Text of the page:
BMO is not forecasting a recession but Kavcic said if “sticky price pressures” continue and the central bank has to continue raising rates then it will be a “big pill for the economy to swallow.”

“Our view on this is that we’re going to see economic growth really stall out through the latter stages of this year and the first half or so of next year.”

TD Bank is also not predicting a recession but said in its quarterly economic forecast that “there is a very thin margin for error if another shock hits economies.”

Burleton noted that Canadians are currently experiencing an unusual recovery after the recession in 2020 and that nothing “is a given at this stage.”

“The economy has shown me real resilience. We saw it with the April retail spending numbers. Our own high-frequency data internally…still shows resilience through May. So the economy is holding up in the first half. I guess the question is, to what extent it softens going forward.”

Burleton added that although risks are rising, he thinks a recession does not seem imminent.



In anticipation of a possible recession, 56 per cent of the respondents from Maru Public Opinion’s survey said they have set stricter priorities and reduced their spending in the past month.

Eighty-six per cent said they spent more on food this month compared to last month, while 82 per cent also said they spent more on gas.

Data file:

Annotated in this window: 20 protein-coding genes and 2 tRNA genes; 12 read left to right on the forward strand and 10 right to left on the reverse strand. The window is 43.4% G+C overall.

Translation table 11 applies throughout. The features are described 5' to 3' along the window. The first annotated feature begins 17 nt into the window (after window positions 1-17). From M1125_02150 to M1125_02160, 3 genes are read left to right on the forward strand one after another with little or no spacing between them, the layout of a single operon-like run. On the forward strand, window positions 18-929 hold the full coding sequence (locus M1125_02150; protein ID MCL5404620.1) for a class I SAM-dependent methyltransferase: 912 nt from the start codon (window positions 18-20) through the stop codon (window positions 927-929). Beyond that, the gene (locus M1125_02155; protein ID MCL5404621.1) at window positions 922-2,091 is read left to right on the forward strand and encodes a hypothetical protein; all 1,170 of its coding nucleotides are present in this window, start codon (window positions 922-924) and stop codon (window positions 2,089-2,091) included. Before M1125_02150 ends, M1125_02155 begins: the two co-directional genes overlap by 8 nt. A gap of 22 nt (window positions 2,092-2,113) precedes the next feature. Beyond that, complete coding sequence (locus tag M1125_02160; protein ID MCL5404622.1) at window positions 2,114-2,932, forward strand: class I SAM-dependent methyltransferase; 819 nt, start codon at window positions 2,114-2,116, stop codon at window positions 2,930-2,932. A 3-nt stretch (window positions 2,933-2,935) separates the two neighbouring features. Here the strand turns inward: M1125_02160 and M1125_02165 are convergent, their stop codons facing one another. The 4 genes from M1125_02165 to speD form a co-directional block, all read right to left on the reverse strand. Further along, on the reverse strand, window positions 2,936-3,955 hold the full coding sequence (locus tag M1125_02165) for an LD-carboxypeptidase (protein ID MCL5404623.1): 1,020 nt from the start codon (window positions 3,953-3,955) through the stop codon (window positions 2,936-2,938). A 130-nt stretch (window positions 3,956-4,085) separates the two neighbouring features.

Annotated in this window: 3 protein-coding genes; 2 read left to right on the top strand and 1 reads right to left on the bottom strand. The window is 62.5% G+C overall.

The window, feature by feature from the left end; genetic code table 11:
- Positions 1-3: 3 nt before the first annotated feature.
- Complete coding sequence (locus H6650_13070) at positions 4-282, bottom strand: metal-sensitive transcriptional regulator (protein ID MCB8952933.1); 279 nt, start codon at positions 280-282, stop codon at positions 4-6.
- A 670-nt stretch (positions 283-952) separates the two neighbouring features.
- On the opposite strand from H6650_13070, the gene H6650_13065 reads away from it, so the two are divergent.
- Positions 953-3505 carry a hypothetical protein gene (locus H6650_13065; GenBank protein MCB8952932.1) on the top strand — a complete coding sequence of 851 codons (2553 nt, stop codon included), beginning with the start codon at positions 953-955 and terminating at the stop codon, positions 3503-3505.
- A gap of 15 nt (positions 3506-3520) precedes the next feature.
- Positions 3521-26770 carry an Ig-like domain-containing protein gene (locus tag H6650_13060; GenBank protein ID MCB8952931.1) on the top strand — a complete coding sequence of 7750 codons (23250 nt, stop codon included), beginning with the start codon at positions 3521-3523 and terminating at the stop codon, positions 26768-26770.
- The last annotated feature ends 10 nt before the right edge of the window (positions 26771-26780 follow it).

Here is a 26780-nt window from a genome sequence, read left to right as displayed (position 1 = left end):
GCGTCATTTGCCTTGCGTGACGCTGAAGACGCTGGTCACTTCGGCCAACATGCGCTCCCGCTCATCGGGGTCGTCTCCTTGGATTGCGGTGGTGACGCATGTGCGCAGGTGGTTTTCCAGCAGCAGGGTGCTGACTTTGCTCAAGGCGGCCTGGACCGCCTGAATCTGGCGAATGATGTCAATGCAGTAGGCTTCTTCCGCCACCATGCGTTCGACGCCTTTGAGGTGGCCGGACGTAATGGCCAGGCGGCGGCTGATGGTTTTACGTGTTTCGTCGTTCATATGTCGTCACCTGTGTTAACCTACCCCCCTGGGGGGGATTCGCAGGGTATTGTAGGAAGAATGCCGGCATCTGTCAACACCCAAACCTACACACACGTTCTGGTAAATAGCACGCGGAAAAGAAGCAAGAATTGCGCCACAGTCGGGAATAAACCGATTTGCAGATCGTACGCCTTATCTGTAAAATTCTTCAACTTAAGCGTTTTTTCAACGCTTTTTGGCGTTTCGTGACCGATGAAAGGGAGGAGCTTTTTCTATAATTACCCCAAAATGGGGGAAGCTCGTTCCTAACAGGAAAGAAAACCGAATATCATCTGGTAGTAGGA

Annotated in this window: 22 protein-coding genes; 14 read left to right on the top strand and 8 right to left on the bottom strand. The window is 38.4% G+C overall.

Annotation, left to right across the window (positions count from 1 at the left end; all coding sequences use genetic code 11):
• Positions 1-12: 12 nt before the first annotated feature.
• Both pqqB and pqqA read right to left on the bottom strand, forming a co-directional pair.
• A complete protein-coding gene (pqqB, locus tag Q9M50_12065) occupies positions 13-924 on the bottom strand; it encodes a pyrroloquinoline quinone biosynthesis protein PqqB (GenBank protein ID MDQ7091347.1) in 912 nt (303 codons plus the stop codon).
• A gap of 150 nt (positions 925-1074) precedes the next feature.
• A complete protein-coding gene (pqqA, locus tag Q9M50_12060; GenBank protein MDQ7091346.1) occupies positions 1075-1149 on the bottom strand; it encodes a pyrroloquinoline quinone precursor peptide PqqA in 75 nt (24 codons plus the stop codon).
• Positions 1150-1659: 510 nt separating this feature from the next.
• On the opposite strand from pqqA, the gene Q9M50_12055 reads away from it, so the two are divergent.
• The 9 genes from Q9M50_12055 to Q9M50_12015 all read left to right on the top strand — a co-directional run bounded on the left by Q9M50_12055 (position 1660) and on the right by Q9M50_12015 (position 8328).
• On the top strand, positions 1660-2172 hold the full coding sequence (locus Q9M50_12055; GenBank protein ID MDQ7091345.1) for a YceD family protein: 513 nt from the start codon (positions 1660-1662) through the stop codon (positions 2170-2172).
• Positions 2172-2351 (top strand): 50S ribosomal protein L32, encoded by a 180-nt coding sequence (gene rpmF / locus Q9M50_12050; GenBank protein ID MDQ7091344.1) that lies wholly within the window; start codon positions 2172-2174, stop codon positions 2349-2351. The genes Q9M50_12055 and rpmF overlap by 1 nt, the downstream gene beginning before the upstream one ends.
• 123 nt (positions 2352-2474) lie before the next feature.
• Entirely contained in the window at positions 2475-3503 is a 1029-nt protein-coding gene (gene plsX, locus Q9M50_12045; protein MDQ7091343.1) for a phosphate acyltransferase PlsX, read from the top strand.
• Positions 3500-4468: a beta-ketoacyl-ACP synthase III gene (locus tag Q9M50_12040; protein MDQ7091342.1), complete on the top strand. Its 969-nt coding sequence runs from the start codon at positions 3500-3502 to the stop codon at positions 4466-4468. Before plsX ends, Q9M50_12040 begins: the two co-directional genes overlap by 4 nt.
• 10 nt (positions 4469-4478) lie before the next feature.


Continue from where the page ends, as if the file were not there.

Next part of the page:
grocery shopping

Burleton said it’s a smart move to put away additional savings in preparation of a potential recession.

“It’s probably not a bad thing to kind of start thinking about ways to protect yourself as a household in the event (of a recession). I think the good news is that based on aggregate data of the Canadian economy, a lot of households are holding on to additional deposits and savings…and we’re counting on some of that cushion to help defend against deeper outcomes in the economy going forward.”

Sixty-three per cent of survey respondents said food is the biggest expense that they have cut down on in the past month, followed by entertainment and clothing and footwear.

The Yahoo Canada/Maru Public Opinion survey was conducted between June 17 and 19 among a random selection of 1,515 Canadian adults who are Maru Voice Canada panelists. The survey has an estimated margin of error of +/- 2.5 per cent, 19 times out of 20.

With files from The Canadian Press

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Bank of Canada needs more restrictive interest rates to control runaway inflation – The Globe and Mail



People shop at a Walmart Supercentre in Toronto on March 13, 2020. Canadian inflation accelerated to the highest rate in nearly four decades in May as calls broaden for policy-makers to find new ways of curbing runaway price growth.CARLOS OSORIO/Reuters